|KIT:||MPM 1/72 Douglas DB 8A-3N|
|REVIEWER:||Scott Van Aken|
|NOTES:||Short run kit|
The Douglas DB 8A-3N is really little more than an export version of the Northrop A-17A ground attack aircraft. With war looming in Europe, most European nations looked overseas for possible aircraft to use in the coming onslaught. As a result, the Netherlands government ordered 18 DB 8A-3N attack bombers, all of which were delivered between August and November of 1939.
During the time between order and delivery, the Northrop company was absorbed by Douglas Aircraft. This meant that export aircraft were Douglas while the A-17 and A-17A were Northrop. The Douglas aircraft were designated as DB 8s.
The Dutch aircraft were delivered to the 5th fighter squadron based at Ypenburg. On May 8 of 1940 when the Germans attacked Holland, 12 of these were in active duty with the rest held in reserve. One was destroyed on the ground while the other 11 managed to get airborne. 7 were shot down by the attacking Luftwaffe while the other four managed to knock down some Ju-52s. This was short lived as the remaining four were destroyed on the ground in a second air strike. Those held in reserve were eventually captured by the Germans and used for a very short period of time.
The DB 8A-3P was developed for Peru, but had a Wright R-1820 in place of the Dutch Pratt & Whitney R 1830. The 8A-4 was built for Iraq and equipped with the Wright R-1820 as well. So was the Norwegian 8A-5, several of which were taken over by the USAAF as A-33s. The Canadians also operated the Pratt & Whitney powered aircraft as the Nomad in the Empire Training Plan, however these were really just refurbished A-17As that were surplus to USAAF requirement.
This kit is quite similar to the A-17 kit that I built a year or so back. The only real differences are that this one has the different center section for the retractable landing gear and a larger engine and cowling from the A-17 to accommodate the large engine that the Dutch requested. In all other aspects it is basically identical so I suggest reading that other preview for some background on the bits. One thing that I applaud is that this kit had a single molded prop. No more separate blades and hub. I know it won't change things overnight, but I really appreciate it being done this way. The kit also has no resin parts. To me, the true way to the mainstream is to rely only on injected plastic for your basic kit. If you want to add resin to do modified versions, then that is fine, but to rely on them for basic bits is a sign of a short run kit. One other thing that is different from the A-17 is that there is a lower gunners position provided, though there is no gun to stick through it. The builder will have to scratch build the wing guns from sprue as these are not provided.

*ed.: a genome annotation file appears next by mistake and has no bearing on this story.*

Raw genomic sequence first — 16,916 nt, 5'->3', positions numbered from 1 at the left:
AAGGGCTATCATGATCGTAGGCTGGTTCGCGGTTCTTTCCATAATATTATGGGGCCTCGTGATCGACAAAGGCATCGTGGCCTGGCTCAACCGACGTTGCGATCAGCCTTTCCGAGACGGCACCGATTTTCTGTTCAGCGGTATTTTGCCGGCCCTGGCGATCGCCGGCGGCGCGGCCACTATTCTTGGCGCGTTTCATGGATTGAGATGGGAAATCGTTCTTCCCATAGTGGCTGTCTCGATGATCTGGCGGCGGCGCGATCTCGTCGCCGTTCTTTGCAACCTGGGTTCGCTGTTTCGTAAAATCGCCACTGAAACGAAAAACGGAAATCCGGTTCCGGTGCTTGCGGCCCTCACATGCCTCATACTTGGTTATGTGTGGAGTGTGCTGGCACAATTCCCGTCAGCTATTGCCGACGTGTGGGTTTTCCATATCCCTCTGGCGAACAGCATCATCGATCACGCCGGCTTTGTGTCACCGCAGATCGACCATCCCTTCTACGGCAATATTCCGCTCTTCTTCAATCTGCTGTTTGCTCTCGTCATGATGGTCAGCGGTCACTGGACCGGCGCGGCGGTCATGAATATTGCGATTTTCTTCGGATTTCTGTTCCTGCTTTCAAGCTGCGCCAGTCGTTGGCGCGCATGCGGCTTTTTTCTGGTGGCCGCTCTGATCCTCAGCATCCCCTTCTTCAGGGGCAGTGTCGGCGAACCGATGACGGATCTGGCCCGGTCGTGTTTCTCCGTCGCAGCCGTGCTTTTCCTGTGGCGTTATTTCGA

The instructions are quite good, providing both construction and info drawings to assist in building. Options are clearly shown as is any color info. Color references are generic and Humbrol paints. FS 595 information is given for the exterior camouflage. There are three options that basically differ only by insignia. One is the box art aircraft in the later orange triangle insignia. The second is the same but a different aircraft number. The third has the earlier four color roundel. All of them are painted Olive Green, Sand and Brown over Brown. Decals are excellent as one expects from MPM.
I found the A-17 kit a delight to build and I can't see why this one should be equally pleasant.
Review kit courtesy of me.
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